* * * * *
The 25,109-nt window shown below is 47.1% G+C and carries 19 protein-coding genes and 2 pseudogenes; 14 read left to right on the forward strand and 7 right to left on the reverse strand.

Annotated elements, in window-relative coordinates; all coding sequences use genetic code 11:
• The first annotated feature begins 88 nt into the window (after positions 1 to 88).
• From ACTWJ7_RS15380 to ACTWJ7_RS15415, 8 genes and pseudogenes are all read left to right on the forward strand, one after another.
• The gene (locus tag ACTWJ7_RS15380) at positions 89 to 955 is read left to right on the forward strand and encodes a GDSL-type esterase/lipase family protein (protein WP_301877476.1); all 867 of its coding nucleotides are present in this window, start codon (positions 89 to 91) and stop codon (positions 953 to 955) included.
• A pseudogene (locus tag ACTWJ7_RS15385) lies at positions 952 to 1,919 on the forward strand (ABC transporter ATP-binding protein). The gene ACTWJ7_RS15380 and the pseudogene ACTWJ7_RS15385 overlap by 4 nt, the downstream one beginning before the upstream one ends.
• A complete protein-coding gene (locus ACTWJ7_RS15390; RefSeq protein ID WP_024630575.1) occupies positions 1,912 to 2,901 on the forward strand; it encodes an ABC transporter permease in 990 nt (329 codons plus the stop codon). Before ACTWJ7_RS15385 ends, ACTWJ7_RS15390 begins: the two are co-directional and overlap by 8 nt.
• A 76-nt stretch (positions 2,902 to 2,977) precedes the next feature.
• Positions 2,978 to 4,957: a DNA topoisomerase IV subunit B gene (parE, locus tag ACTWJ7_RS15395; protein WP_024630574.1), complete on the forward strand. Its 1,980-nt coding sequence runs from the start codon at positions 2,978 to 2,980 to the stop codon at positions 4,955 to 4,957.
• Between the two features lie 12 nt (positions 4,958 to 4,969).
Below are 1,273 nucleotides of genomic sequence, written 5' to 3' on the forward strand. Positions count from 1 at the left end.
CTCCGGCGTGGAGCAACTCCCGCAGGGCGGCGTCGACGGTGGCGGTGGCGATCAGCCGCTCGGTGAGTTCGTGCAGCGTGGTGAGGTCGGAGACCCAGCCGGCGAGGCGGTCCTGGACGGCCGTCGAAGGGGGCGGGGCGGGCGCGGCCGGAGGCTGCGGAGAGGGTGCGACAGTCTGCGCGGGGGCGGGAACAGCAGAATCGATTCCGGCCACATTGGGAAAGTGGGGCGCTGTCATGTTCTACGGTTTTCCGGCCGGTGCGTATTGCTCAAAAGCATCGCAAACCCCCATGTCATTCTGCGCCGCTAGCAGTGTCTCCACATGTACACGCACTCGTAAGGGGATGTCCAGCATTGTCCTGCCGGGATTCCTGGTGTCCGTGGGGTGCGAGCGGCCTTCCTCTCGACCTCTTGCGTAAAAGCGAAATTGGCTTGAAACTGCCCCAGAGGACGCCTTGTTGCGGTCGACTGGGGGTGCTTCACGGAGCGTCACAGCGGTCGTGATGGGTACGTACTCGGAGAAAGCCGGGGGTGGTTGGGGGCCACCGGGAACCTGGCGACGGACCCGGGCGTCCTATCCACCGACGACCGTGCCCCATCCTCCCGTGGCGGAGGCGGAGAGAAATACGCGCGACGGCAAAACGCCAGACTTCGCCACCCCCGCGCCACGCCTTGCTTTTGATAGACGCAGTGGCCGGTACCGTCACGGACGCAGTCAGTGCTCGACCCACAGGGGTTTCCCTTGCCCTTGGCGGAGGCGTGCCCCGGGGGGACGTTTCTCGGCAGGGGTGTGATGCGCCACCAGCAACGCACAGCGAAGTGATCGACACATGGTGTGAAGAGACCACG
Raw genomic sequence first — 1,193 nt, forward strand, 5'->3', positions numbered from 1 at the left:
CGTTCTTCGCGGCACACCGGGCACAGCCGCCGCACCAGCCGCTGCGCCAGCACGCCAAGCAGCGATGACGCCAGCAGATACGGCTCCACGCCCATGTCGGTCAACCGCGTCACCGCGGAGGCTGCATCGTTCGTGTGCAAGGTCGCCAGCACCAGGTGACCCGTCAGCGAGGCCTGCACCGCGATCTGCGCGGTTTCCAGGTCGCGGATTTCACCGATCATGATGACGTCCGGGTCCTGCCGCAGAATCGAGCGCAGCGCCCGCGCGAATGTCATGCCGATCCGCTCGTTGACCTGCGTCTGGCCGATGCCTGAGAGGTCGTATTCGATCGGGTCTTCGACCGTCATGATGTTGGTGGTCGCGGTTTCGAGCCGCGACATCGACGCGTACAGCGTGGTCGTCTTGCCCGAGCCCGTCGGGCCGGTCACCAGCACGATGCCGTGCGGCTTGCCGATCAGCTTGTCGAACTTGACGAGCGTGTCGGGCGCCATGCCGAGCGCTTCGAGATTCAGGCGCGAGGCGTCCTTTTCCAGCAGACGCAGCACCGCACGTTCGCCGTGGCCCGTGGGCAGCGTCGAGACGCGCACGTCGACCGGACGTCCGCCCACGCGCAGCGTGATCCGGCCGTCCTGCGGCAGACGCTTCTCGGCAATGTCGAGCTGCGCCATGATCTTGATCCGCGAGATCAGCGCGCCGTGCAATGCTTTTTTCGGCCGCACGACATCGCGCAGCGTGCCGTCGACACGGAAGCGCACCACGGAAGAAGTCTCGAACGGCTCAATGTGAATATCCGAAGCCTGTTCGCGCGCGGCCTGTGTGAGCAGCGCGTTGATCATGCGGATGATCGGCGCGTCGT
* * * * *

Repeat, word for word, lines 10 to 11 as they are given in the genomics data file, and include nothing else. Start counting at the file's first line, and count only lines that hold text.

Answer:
• Between the two features lie 12 nt (positions 4,958 to 4,969).
Below are 1,273 nucleotides of genomic sequence, written 5' to 3' on the forward strand. Positions count from 1 at the left end.